Behind the scenes of a string quartet

You know that photo that is making the rounds on facebook? The one of the iceberg with the tip showing above the water's surface labled "performance" and the huge mountain below the surface labled "rehearsal"?  Well, it's absolutely true. But what most people don't realise is that the amount of admin necessary for a successful group is another mountain. 

How have we solved this issue? It has taken us a good six years to figure out the best way of handling this amount of work. Composer Lyle Chan, Acacia's staunch supporter and close friend, gave us some very good advice at the start of our career as Acacia, but it has taken us years to truly understand what he meant. He advised us to play to our strengths. Use each person's individual strengths and divide up the work that way. 

Embarrassingly it didn't take us long to realise I was the one good with money. So I became treasurer. And Stefan is great at networking. He loves meeting new people. But some strengths are not so easy to identify, and some skills necessary to our group were skills none of us had tested out before. Like speaking in front of a large audience. Yikes! The musicians who do this well make it look so easy, but it's not until you stand up without your instrument (without the thing that is normally your voice on stage) that you realise how difficult public speaking actually is. I discovered if I use the skills my 6th grade teacher (thank you Ms V!) taught me about taking notes and dot points, I can speak on stage, but I certainly can't wing it like Myee can!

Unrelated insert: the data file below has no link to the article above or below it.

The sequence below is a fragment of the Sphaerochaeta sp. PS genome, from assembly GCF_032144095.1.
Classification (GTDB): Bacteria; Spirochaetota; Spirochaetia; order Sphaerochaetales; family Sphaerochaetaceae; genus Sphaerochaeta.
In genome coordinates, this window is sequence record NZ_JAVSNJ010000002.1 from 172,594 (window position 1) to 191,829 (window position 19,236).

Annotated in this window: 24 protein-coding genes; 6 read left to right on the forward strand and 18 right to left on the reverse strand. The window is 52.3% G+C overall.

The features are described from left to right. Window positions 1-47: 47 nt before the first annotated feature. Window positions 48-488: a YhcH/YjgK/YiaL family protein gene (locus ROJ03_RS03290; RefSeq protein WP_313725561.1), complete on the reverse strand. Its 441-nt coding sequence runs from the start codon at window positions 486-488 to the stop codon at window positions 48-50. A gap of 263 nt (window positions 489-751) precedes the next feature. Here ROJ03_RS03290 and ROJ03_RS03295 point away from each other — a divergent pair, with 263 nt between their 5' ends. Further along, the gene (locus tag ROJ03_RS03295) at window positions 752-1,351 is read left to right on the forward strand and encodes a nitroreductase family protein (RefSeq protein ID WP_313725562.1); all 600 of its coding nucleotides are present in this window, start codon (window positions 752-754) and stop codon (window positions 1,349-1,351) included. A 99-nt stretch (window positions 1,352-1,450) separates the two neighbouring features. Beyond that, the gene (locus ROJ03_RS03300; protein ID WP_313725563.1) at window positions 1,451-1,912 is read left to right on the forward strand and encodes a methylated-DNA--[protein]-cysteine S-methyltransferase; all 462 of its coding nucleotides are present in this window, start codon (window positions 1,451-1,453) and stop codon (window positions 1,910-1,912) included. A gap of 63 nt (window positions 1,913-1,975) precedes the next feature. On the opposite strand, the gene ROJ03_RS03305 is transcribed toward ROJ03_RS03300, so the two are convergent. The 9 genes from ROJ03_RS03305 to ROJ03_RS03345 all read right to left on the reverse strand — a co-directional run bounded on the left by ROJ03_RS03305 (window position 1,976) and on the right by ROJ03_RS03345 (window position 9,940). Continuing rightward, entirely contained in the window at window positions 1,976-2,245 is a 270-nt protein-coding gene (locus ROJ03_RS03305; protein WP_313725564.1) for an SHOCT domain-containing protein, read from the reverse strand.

One memorable concert in Newcastle we all climbed up on stage, bowed and sat down, only for me to realise with a sinking feeling that I had forgotten my cello stop. You know, the little black rubber thing that stops my cello spike slipping on a hard floor? After a split second of wondering if I could play without and hold the cello between my knees like I do with a Baroque cello, and then wondering if I would do my cello damage if I jammed the spike into the wooden stage floor, I realised there was nothing for it but to run back to the dressing room and grab my cello stop. I quickly told an astonished quartet what I was doing and then ran past an even more astonished audience who had no idea what had happened. And when I say run, I mean run. We were performing in a museum and the dressing room was literally at the opposite end. It would have taken me at least 4 minutes to run there and back. I arrived back on stage with the silly little rubber stop in my hand and poor Myee improvising her talk and searching frantically for more to say (before we had even played one note)!

Publicity is another huge word in the admin category. Unfortunately the conservatory I studied at didn't go into much depth in terms of publicity. I think we were taught how to make a flyer using WORD... And so much has changed since then anyway (and I'm not that old!!). A lot of publicity is online  - this blog for example! And posters and flyers are almost a thing of the past. So we are all still on a very steep learning curve.  I hugely admire the Australian Haydn Ensemble. Their latest gimmick has gotten them heaps of publicity in the form of a hand written thank you card  "from Haydn" for anybody who donated to their campaign. I love this! So many receivers of these cards have proudly put them up on facebook. 

So let me know! Any ideas for crazy gimmicks to put us out there in the vortex of the inter-webs?